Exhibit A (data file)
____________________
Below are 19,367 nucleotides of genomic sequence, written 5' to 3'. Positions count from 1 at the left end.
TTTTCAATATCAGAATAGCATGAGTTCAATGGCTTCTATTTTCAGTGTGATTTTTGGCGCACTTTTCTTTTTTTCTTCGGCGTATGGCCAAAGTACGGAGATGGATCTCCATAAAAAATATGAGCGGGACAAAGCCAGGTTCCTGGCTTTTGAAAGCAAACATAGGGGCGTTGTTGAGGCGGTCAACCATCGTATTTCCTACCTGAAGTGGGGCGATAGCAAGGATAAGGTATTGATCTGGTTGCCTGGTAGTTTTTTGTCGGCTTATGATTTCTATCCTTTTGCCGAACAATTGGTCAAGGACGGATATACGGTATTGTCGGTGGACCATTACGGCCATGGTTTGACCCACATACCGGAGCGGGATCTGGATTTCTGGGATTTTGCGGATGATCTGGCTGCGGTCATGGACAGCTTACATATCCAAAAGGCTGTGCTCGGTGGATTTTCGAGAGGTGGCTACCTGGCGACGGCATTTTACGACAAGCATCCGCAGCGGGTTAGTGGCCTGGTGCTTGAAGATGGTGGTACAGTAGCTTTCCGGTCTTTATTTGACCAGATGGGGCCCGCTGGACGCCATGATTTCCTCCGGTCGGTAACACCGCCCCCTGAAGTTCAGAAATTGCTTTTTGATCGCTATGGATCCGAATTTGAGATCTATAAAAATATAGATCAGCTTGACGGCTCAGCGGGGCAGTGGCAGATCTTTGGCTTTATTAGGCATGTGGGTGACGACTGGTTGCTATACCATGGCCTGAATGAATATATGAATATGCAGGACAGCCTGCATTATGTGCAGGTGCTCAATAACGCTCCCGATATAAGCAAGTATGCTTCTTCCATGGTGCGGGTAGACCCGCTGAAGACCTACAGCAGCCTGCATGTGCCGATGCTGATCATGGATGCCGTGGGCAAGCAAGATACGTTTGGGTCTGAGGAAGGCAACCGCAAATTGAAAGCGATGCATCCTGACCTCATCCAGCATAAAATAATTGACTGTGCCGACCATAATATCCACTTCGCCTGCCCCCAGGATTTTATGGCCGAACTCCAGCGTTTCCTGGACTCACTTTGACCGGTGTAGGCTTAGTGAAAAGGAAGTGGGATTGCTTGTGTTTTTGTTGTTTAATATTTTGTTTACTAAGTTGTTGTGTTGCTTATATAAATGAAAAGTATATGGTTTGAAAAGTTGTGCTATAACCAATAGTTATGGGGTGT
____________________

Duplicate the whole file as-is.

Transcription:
Below are 19,367 nucleotides of genomic sequence, written 5' to 3'. Positions count from 1 at the left end.
TTTTCAATATCAGAATAGCATGAGTTCAATGGCTTCTATTTTCAGTGTGATTTTTGGCGCACTTTTCTTTTTTTCTTCGGCGTATGGCCAAAGTACGGAGATGGATCTCCATAAAAAATATGAGCGGGACAAAGCCAGGTTCCTGGCTTTTGAAAGCAAACATAGGGGCGTTGTTGAGGCGGTCAACCATCGTATTTCCTACCTGAAGTGGGGCGATAGCAAGGATAAGGTATTGATCTGGTTGCCTGGTAGTTTTTTGTCGGCTTATGATTTCTATCCTTTTGCCGAACAATTGGTCAAGGACGGATATACGGTATTGTCGGTGGACCATTACGGCCATGGTTTGACCCACATACCGGAGCGGGATCTGGATTTCTGGGATTTTGCGGATGATCTGGCTGCGGTCATGGACAGCTTACATATCCAAAAGGCTGTGCTCGGTGGATTTTCGAGAGGTGGCTACCTGGCGACGGCATTTTACGACAAGCATCCGCAGCGGGTTAGTGGCCTGGTGCTTGAAGATGGTGGTACAGTAGCTTTCCGGTCTTTATTTGACCAGATGGGGCCCGCTGGACGCCATGATTTCCTCCGGTCGGTAACACCGCCCCCTGAAGTTCAGAAATTGCTTTTTGATCGCTATGGATCCGAATTTGAGATCTATAAAAATATAGATCAGCTTGACGGCTCAGCGGGGCAGTGGCAGATCTTTGGCTTTATTAGGCATGTGGGTGACGACTGGTTGCTATACCATGGCCTGAATGAATATATGAATATGCAGGACAGCCTGCATTATGTGCAGGTGCTCAATAACGCTCCCGATATAAGCAAGTATGCTTCTTCCATGGTGCGGGTAGACCCGCTGAAGACCTACAGCAGCCTGCATGTGCCGATGCTGATCATGGATGCCGTGGGCAAGCAAGATACGTTTGGGTCTGAGGAAGGCAACCGCAAATTGAAAGCGATGCATCCTGACCTCATCCAGCATAAAATAATTGACTGTGCCGACCATAATATCCACTTCGCCTGCCCCCAGGATTTTATGGCCGAACTCCAGCGTTTCCTGGACTCACTTTGACCGGTGTAGGCTTAGTGAAAAGGAAGTGGGATTGCTTGTGTTTTTGTTGTTTAATATTTTGTTTACTAAGTTGTTGTGTTGCTTATATAAATGAAAAGTATATGGTTTGAAAAGTTGTGCTATAACCAATAGTTATGGGGTGT